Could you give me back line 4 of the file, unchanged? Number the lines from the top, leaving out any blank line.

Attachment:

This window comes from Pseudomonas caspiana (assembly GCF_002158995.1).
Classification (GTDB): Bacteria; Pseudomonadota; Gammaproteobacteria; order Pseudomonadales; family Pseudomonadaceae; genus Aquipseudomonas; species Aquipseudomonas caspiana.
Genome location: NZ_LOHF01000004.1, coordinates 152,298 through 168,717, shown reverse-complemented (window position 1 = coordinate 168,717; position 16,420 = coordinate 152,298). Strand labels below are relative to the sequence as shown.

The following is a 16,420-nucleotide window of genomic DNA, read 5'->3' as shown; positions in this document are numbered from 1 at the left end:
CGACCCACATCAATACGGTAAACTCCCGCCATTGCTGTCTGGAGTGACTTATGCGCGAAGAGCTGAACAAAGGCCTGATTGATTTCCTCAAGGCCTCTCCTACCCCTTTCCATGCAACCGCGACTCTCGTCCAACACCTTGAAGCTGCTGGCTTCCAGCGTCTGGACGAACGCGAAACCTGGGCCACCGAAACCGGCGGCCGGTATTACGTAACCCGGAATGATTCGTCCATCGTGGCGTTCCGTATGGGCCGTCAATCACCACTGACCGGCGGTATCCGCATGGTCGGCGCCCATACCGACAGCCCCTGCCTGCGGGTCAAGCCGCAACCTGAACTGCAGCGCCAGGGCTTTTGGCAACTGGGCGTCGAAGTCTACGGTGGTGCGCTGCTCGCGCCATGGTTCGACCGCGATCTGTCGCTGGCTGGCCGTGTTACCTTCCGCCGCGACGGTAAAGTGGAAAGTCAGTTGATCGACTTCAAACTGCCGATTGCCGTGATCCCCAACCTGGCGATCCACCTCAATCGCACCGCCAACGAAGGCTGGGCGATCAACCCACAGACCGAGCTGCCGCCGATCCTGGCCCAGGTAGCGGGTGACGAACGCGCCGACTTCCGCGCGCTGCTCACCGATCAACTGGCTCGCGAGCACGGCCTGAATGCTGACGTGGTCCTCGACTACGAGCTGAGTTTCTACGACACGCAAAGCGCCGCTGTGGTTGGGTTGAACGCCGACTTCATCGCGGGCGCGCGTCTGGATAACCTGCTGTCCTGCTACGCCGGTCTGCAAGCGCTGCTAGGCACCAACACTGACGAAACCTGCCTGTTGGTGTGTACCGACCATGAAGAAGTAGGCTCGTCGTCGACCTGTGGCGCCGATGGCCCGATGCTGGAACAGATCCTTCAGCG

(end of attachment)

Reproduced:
The following is a 16,420-nucleotide window of genomic DNA, read 5'->3' as shown; positions in this document are numbered from 1 at the left end: